Accolades for an English musician don't come more exotic than a description of Chris Barber as the Bix Beiderbecke of British- style jazz— this, from the pen of musicologist David Boulton back in 1958. Not that this kind of plaudit about Barber is confined to the past, nor to the jazz world. Blues-Rock Explosion published in 2001 states that, Chris Barber, Alexis Korner, Lonnie Donegan and Cyril Davies were the real founding fathers of what became the British 1960s blues-rock explosion. Both of these quotes expose an obscured truth about Barber and his Jazz and Blues Band: namely, that without the man who celebrates nearly seven decades as a pro band leader, not only would British trad jazz have taken many more years to evolve – but also the British blues and rock scene would not have exploded in the way that it did. London’s Marquee Club is linked to the rise of bands such as the Who, Rolling Stones and others.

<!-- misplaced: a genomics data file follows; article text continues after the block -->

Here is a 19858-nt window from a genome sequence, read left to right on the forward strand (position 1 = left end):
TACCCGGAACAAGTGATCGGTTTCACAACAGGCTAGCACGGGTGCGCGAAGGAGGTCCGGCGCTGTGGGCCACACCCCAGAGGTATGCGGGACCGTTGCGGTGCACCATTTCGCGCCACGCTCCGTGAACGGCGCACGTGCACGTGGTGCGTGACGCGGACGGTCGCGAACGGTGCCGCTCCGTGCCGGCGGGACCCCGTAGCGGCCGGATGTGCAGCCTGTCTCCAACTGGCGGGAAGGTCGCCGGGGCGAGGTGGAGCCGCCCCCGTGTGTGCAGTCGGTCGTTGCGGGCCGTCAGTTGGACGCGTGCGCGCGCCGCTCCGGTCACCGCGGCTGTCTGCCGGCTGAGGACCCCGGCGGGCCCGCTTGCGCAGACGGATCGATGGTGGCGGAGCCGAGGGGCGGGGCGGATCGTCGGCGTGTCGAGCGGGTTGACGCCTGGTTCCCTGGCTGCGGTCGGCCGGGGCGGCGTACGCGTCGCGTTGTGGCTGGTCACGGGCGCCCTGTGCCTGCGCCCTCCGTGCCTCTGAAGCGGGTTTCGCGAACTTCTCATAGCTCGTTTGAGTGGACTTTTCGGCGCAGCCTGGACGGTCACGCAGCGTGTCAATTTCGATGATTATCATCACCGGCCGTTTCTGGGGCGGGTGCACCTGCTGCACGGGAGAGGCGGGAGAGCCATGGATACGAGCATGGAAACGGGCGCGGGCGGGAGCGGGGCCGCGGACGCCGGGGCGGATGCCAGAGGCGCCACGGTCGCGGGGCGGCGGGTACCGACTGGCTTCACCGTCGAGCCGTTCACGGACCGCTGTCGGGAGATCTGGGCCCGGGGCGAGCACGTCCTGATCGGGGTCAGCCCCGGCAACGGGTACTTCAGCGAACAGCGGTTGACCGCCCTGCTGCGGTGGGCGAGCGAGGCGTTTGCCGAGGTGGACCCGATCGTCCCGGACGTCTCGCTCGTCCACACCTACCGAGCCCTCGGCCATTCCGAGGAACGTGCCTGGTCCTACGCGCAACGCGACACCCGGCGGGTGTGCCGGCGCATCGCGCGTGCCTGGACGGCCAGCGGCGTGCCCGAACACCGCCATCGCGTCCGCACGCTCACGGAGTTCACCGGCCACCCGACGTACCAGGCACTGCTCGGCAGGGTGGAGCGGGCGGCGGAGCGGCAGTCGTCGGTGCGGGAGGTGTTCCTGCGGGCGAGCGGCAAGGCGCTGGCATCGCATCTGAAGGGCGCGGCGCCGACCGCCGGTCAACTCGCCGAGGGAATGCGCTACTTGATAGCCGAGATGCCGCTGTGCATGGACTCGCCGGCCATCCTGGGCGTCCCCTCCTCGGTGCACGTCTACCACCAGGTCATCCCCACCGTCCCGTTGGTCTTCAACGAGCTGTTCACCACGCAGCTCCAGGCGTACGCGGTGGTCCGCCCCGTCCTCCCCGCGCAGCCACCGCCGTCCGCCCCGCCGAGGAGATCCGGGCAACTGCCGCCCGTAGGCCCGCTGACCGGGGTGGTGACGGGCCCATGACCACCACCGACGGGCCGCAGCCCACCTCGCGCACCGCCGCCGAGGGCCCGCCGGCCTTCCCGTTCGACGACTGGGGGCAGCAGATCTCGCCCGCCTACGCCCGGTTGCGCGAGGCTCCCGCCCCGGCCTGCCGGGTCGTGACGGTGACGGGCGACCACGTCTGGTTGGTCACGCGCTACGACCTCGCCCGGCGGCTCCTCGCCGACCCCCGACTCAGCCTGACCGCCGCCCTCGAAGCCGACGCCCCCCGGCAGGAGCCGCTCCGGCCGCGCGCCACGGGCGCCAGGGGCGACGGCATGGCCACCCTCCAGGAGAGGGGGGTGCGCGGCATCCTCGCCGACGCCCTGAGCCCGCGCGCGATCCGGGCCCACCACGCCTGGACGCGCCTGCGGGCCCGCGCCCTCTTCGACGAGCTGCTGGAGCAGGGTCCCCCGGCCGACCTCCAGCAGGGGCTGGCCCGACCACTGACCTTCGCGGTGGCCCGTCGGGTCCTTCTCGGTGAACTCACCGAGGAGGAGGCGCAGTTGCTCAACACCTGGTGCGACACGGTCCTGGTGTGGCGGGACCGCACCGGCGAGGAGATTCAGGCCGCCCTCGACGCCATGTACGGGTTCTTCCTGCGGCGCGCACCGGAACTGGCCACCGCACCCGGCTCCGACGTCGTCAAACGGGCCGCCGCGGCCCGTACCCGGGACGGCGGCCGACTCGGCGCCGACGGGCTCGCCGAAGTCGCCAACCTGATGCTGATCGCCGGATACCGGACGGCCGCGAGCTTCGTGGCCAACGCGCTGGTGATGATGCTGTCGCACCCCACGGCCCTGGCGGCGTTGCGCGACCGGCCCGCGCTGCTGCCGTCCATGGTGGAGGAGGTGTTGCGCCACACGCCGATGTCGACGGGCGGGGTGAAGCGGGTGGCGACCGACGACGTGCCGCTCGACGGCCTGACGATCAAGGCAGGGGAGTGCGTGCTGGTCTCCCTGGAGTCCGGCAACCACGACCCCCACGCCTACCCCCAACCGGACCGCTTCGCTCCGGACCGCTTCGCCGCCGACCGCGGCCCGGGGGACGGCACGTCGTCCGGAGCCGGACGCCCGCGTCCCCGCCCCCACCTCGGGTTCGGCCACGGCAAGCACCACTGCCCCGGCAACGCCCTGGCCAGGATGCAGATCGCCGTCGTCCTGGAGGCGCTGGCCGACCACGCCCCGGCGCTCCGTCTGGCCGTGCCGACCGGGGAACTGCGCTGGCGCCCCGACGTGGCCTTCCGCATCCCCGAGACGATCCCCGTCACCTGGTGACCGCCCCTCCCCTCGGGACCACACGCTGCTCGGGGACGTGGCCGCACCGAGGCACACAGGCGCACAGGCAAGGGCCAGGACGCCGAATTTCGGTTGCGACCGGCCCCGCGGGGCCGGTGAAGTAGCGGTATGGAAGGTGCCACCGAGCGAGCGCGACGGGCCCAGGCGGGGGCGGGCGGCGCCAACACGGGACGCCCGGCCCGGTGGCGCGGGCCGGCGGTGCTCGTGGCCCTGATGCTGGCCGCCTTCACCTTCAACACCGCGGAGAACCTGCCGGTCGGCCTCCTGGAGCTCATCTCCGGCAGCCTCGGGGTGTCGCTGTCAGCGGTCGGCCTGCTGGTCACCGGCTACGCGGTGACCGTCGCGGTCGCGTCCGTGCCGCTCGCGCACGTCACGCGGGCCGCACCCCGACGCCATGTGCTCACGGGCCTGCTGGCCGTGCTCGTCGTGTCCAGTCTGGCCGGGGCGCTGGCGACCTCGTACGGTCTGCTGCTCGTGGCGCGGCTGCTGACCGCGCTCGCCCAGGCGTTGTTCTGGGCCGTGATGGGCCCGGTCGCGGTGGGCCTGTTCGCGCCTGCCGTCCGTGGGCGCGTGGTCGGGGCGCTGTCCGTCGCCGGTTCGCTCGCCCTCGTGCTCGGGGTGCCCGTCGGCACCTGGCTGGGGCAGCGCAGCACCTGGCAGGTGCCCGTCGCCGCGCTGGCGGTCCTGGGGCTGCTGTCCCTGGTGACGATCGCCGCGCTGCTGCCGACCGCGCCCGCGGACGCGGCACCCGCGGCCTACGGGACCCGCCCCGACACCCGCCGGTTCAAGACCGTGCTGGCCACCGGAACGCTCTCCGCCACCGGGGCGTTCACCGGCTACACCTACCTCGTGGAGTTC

In actuality, it started out in 1958 as a jazz club in which Barber, as a founding director, pooled his music business experience alongside the Marquee's owner (and seasoned jazz promoter) Harold Pendleton. As well as establishing the Marquee, the pair initiated the National Jazz & Blues Festival in 1961, which eventually grew into the Reading Rock Festival. Jazz caught on very fast in Britain during the late 1940s and early 1950s; its live presentation was energetic and entertaining compared to 1940s dance bands, whose players were catatonic by comparison, mostly seated and hidden behind music stands. One of many trad bands that emerged alongside Barber's then amateur outfits (called the New Orleans Jazz Band or Chris Barber's 'Washboard Wonders' when he was playing string bass) was the Crane River Jazz Band, featuring clarinetist Monty Sunshine and trumpeter Ken Colyer. Along with banjo player Lonnie Donegan (plus Jim Bray on bass and tuba, and Ron Bowden on drums), these were the musicians who eventually teamed up with Chris Barber in 1953. Chris now remembers taking the big step to go pro, At the time Monty was leading the last remnants of the Crane River Jazz Band. His band, like my band, was playing once a week and the trouble with that is you never learn from the mistakes you make onstage because a week later you've forgotten you made them. So, we thought, this is stupid – the only way to progress was to pool our resources and play the music professionally.